Cardinals' farm system produces World Series team
The lessons begin in rookie ball.
Every team emphasizes fundamentals and preparedness, both physical and mental, in the hope it all becomes second nature as players climb through the farm system.
One organization's philosophy always seems to stick out. Everyone knows about The Cardinal Way.
Even before opening day this year, St. Louis was hit hard by season-ending injuries to longtime ace Chris Carpenter, closer Jason Motte and shortstop Rafael Furcal. As the summer wore on, the setbacks kept coming.
But the Cardinals kept dipping into the minors for replacements who did more than their share for a team that's back in the World Series for the fourth time in 10 years.
The kids they plugged in, most by necessity, weren't wide-eyed at all. They remembered the teaching and just let their ability flow.
''There's definitely nerves that are going on,'' 22-year-old pitcher Michael Wacha said after beating Dodgers ace Clayton Kershaw twice in the NL championship series. ''You've just got to be able to control them and try to use them to your advantage out there.
''Just not let the moment get too big, just take deep breaths.''
The Cardinals are in the postseason for the 10th time in 14 years. Fresh off their 19th pennant, they'll go for their second championship in three years when they open the World Series against the Boston Red Sox on Wednesday night at Fenway Park.
Since new ownership took over from Anheuser-Busch in 1996, only the Yankees have more playoff victories than St. Louis.
The pitching staff is deep, thanks to the farm system.
Shelby Miller had a 3.06 ERA this season and led major league rookies with 15 wins. Yet when the playoffs rolled around, there was no room for him in the rotation.
Wacha is 3-0 with a 0.43 postseason ERA, and fellow rookie Trevor Rosenthal seized the closer's job in September when Edward Mujica faltered. Carlos Martinez stepped into the setup role, Seth Maness induced 16 double-play balls to lead NL relievers, and left-hander Kevin Siegrist posted a 0.45 ERA.
None of them shake off catcher Yadier Molina, himself a product of The Cardinal Way.
''The minor leagues, they're doing a good job teaching them how to pitch, teaching them how to control the emotions,'' Molina said. ''Whenever they move up here, they're ready. Mentally, they're ready from the get-go.''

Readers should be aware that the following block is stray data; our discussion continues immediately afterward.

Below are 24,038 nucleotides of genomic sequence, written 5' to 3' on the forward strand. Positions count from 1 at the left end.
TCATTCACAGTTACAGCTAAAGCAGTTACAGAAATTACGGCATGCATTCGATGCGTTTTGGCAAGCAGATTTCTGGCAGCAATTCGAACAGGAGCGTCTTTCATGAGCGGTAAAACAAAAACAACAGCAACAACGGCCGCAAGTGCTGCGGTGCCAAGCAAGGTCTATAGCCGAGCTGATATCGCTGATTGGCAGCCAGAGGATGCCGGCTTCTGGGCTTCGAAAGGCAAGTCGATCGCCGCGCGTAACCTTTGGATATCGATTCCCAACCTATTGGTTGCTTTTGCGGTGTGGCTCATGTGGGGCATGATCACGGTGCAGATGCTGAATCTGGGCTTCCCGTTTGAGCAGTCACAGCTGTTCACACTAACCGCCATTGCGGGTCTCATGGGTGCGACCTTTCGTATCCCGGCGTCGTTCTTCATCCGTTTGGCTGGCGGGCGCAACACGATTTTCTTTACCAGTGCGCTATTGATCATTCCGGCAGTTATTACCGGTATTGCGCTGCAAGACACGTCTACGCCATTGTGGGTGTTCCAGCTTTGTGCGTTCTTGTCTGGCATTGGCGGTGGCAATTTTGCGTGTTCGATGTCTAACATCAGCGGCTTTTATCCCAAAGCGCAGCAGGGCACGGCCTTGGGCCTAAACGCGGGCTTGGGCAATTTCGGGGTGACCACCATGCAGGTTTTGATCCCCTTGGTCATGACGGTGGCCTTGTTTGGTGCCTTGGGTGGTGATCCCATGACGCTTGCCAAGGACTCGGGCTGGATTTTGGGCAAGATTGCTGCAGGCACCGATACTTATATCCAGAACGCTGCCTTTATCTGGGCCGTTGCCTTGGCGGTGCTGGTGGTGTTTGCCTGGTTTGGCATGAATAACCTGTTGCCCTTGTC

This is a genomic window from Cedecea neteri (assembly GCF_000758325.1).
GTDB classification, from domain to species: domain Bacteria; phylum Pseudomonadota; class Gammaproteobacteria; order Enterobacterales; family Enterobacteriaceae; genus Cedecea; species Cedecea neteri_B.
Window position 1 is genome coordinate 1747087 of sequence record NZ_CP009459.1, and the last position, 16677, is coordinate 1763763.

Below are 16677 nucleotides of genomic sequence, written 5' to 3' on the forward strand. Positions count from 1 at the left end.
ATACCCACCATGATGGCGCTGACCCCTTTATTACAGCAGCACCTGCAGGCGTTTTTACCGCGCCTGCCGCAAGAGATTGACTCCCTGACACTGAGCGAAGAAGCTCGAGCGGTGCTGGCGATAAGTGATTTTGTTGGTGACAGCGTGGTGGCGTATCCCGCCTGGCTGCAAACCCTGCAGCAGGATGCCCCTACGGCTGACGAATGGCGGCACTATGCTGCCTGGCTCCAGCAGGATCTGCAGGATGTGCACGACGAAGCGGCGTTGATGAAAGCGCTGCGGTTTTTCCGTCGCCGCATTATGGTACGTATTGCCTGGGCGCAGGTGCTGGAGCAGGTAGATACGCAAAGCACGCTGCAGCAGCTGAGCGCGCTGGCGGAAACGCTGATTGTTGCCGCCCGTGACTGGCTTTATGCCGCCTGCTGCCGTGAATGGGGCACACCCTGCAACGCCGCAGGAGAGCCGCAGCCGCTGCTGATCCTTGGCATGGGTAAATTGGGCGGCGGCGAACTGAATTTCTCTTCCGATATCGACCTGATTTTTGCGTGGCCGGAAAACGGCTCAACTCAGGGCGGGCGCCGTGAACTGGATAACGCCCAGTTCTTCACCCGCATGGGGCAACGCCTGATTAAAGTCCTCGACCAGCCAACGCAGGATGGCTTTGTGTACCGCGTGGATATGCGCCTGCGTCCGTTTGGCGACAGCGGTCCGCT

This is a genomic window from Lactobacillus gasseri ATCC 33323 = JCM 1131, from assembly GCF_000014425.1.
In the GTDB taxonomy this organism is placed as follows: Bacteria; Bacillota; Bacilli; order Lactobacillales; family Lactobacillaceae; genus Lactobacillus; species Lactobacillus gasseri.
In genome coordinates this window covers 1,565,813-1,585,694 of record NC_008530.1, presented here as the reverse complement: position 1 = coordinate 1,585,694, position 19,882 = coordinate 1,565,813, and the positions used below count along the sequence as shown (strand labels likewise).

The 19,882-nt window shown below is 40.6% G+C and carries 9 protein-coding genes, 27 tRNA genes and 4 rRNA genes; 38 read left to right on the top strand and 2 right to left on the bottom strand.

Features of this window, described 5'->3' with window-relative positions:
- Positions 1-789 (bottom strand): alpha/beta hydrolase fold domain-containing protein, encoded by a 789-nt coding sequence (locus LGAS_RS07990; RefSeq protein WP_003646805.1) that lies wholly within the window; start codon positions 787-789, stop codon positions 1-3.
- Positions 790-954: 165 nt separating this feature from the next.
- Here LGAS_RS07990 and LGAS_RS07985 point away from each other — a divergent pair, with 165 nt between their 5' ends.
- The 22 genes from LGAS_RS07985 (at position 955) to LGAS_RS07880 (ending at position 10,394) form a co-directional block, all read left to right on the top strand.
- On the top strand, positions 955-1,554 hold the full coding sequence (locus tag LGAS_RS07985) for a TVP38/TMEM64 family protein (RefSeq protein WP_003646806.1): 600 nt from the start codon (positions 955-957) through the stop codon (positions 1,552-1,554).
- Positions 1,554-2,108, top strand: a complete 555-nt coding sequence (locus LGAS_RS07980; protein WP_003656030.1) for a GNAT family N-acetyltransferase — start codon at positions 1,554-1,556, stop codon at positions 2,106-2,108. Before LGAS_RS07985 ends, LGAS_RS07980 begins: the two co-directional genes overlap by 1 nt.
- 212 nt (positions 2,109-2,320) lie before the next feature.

No doubt, they've gotten a little lucky, too.
General manager John Mozeliak appreciates the organization-wide recognition, but couldn't have predicted most of the prospects would come through this quickly. Wacha's sudden dominance is a pleasant surprise, and the same goes for Rosenthal and fill-in first baseman Matt Adams.
John Gast arrived with zero expectations and won his first two career starts. Tyler Lyons, hardly a name on the tip of any fan's tongue, won his first two starts as well.
''None of that would have seemed right. Right?'' Mozeliak said. ''Our expectations were not for them to have so many fingerprints on this club.
''It's a great commentary on the organization.''
Most of the World Series roster is homegrown, a strategy emphasizing scouting expertise and consistency in instruction that allows the Cardinals to keep running with the big spenders.
When longtime slugger and franchise icon Albert Pujols left following the 2011 title for a $240 million contract with the Angels, Allen Craig stepped in at first base and blossomed into a big RBI guy at a fraction of the price.
When Craig went down with a sprained foot in early September, Adams supplied power during the stretch drive.
Sure, the Cardinals aren't the only team surrounding a highly paid nucleus with products from the farm system. They're just one of the best at it.
''Even in lean years, these guys find a way to be there,'' Texas Rangers manager Ron Washington said this summer. ''It doesn't matter the personnel, this is what's expected, and they find a way to get it done.''
During his 16 seasons in St. Louis, manager Tony La Russa regularly paid homage to those who laid the foundation. There's a plaque honoring the late George Kissell, a minor league instructor who schooled Joe Torre in the 1970s on a position move from catcher to third base, and duplicated that with Todd Zeile in the mid-90s.
Second-year manager Mike Matheny came up through the Milwaukee system. He blossomed into a four-time Gold Glove catcher with the Cardinals, and that helped land him the job as La Russa's successor without managing a game in the minors.
Matheny said he's just part of the package.
''We're very, very proud of what our development system, our scouts have done to choose the right kind of guys that can handle coming up here at a young age without a lot of experience,'' Matheny said. ''Our coaches and roving staff prepares these guys to come up and not be overwhelmed, but be ready.''
Leadoff man Matt Carpenter led the majors in hits, runs and doubles this season. He also was a quick study defensively in transitioning to an opening at second base.
Slick-fielding shortstop Pete Kozma hasn't let offensive woes bother him on defense, where he's shined all season. Shane Robinson came off the bench to add a spark in the NLCS.
Wacha sped through the same system, making it to the majors less than a year after getting drafted in the first round out of Texas A&M. Just like the rest of them, he showed up playoff-ready.
''Without those guys, we wouldn't be where we are,'' chairman Bill DeWitt Jr said. ''We wouldn't have won 97 games, we wouldn't have beaten Pittsburgh, we wouldn't have beaten Los Angeles. It's a great feeling.''